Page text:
How unfortunate to experience a moment of liberation and beauty and yet be too embarrassed to share the results! Zaftig ladies, why not allow your captured moment to be shared with other women who might, as a result, feel uplifted by your show of courage? Or, better yet, be inspired themselves to shed their hesitations, slip into something cute and sexy and embrace their femininity for an afternoon ~ or for an eternity, even? 

This is why, when asked by Melissa while perusing my portfolio if I would give deBoudoir permission to use some of my photos on their website, I replied with an exuberant, “YES!” Because if there is even a slight chance that I might inspire women of size while simultaneously breaking down societal walls of prejudice and shame, then by all means… let me contribute!

 

 

(On a side note: As of yet, I do not have the bulk of photos from this shoot, but as soon as they are available to me, I will post more. So stay tuned!)

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Filed under A Touch of Inspiration, Musings and Thoughts, Visual Delights

Your Worth

Never settle
For the man who purports to adore you
Who worships and reveres you and touches you in the darkness
But hesitates to proclaim his affection for you in the daylight.
For you are worth far more than that, Beautiful One.
… You are worth the moon and the stars and an entire symphony of song
You are worth the adoration of a man who will delight in your presence
Fully and completely, without reservation.
You are worth LOVE.

©2011 Enchanted Zaftig

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Filed under A Touch of Inspiration, Poetry and Prose, Visual Delights

The Art of Juan Alcantara

Lately, I have been blessed with unexpected opportunities to connect with several amazing zaftig artists.

Juan Alcantara, creator of the provocative and lovely “Bottoms Up (Reprised)” painting which decorates the header of my blog here, recently connected with me via the internet. I’ve since had the great pleasure of corresponding with him and viewing more of his work, which I am delighted to share with you.

Red Headed Beauty

Tan Line

 
Juan appreciates the zaftig form without apology and displays his admiration in bold and exceptional ways. Even in quick sketches, he captures the innate beauty of each woman he draws.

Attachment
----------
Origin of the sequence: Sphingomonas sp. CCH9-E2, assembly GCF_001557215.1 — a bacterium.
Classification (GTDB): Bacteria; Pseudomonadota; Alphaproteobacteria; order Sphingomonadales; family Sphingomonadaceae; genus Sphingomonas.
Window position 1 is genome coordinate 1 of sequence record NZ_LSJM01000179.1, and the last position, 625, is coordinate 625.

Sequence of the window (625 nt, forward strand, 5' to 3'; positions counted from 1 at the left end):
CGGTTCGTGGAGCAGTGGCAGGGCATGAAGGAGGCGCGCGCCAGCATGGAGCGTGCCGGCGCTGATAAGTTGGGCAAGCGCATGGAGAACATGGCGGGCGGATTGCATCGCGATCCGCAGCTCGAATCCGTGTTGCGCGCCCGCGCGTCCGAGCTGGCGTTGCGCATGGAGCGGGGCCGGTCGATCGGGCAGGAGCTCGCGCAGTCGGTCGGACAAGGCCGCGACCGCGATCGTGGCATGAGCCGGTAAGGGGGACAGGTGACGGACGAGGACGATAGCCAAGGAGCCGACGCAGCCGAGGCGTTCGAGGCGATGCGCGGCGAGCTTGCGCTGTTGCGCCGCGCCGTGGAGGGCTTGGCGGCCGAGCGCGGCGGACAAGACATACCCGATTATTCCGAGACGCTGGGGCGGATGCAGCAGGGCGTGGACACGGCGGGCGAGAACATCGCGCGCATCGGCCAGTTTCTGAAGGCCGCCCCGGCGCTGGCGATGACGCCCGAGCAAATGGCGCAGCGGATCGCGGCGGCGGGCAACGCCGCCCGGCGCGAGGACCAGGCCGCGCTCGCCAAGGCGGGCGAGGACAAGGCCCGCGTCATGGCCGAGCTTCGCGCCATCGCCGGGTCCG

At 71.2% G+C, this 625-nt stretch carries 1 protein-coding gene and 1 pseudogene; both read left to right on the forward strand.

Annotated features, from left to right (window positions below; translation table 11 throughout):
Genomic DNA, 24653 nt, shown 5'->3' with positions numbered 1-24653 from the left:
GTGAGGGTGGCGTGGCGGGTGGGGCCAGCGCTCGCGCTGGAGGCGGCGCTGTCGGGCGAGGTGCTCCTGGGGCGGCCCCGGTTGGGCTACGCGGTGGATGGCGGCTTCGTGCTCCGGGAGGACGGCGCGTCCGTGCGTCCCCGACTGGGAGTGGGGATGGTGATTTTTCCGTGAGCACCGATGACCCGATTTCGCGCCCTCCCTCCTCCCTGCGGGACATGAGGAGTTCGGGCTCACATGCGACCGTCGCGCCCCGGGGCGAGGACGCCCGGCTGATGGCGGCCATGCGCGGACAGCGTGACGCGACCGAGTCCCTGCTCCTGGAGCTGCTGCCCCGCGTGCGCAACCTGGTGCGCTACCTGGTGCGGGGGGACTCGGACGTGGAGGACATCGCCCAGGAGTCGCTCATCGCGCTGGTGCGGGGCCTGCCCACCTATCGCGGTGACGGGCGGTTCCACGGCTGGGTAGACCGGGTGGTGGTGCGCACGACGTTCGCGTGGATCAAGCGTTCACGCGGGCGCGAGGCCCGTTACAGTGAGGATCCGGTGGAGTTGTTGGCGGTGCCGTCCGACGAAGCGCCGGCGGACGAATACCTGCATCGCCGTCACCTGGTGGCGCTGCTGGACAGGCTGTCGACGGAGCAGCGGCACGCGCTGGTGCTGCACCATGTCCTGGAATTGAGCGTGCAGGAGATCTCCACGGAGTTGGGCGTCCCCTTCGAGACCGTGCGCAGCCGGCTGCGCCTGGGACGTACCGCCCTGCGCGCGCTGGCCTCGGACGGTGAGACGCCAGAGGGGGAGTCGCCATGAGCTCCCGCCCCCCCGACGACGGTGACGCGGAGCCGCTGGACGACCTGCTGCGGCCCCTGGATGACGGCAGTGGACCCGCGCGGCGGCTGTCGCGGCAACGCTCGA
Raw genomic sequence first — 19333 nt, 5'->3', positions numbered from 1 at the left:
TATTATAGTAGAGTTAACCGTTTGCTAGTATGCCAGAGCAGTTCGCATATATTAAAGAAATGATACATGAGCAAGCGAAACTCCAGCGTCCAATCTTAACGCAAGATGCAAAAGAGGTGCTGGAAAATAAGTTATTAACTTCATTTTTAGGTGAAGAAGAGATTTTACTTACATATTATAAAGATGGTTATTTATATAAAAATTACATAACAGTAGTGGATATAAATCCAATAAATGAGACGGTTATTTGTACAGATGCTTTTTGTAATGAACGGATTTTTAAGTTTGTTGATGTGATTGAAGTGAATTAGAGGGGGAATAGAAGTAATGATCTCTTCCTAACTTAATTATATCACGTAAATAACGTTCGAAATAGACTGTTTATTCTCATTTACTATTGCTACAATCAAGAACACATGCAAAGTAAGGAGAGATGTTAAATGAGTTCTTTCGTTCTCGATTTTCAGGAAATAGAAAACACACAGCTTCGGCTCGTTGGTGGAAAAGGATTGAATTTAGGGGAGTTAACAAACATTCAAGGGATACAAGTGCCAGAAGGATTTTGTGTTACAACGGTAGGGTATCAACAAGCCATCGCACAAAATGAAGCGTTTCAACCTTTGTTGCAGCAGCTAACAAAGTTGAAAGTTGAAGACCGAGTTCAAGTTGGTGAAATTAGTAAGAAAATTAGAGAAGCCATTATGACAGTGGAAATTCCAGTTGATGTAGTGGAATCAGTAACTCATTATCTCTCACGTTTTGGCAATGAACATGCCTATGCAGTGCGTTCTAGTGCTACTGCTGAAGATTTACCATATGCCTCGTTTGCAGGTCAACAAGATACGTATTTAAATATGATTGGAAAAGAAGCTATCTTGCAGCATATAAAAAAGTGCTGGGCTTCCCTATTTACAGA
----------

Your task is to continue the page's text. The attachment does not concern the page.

Well, It's About Time

What?

Lovely Woman

Lazing on a Sunday Afternoon

 

“I believe that inside every skinny woman there is a round, plump, full-figured woman just waiting to get out. Or at least there should be.”  ~ Juan Alcantara 

 

For further examples of Juan’s work, including non-zaftig illustrations and paintings, visit Juan Alcantara.

 

 

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Filed under A Touch of Inspiration, Visual Delights

Visit Us On Facebook!

 

Come join our community!

Browse through zaftig art, poems, discussions, musings, humor, links to zaftig-related pages and articles… there’s much to share!

Underwater Study ~ Howard Schatz

 

Rain ~ Michale Parkes

Post your own thoughts, questions and creations ~ whatever is on your mind ~ whatever inspires you.

Interaction is welcomed and encouraged, so be sure to stop by and say hello!

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Filed under A Touch of Inspiration, About, Poetry and Prose, Visual Delights

You Don’t Have To Love Me Because I’m Fat

Something’s been nagging at me lately.

The sentiment that plus-size women should automatically be respected and adored by every person in the universe simply because they are big, bold and beautiful. 

Sound odd coming from me?

As I encounter websites, blogs and social networking groups highlighting full-figured women, I’m amazed and confused at how many seem to DEMAND this kind of attention, as though females of a plump nature are supreme beings, deserving of everyone’s exaltation.

Of course we all want to be adored. But regardless of weight, ethnicity, intelligence, sexual orientation or wealth, no one falls into a supreme being category. Part of the beautiful complexity of human nature is that we possess individual thoughts, propensities and desires ~ oftentimes quite unique from others. Where one man might feel sexual attraction towards a thin woman with small breasts, his neighbor might prefer ladies who are overweight with large breasts. To each his own.

What causes attraction cannot be placed into a single equation ~ we are all unique and driven by different factors. And although we may be influenced by our environment and our companions, who we are and what ignites our senses remains tied to the inner fabric of our individual existence.

I believe that everyone is entitled to his or her own opinion ~ so long as it’s based on intelligence, not ignorance.

Although I am happy in my own skin and relishing life as a full-figured woman, I by no means expect every person I encounter to appreciate my figure. That would be extremely presumptuous and vain of me, would it not? The challenge is ensuring that I am not negatively judged by my outward appearance ~ that I am awarded respect and the chance to express my qualities on equal ground with others. As with any human being of a different religion, ethnicity or body type, I strive for tolerance and acceptance. I strive for equality because I am no less capable.

I expect respect from others because I offer it, not because I feel I am entitled to it.

*~*~*~*~*~*~*~*

Love the skin you are in. Embrace your glorious curves and know that your positive attitude will flow from your inner core like a fountain, touching others.

Sustain your integrity and graciously accept love from others.

But never DEMAND adoration, ladies. For it is a gift ~ not an obligation. ♥

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Filed under A Touch of Inspiration, Musings and Thoughts, Visual Delights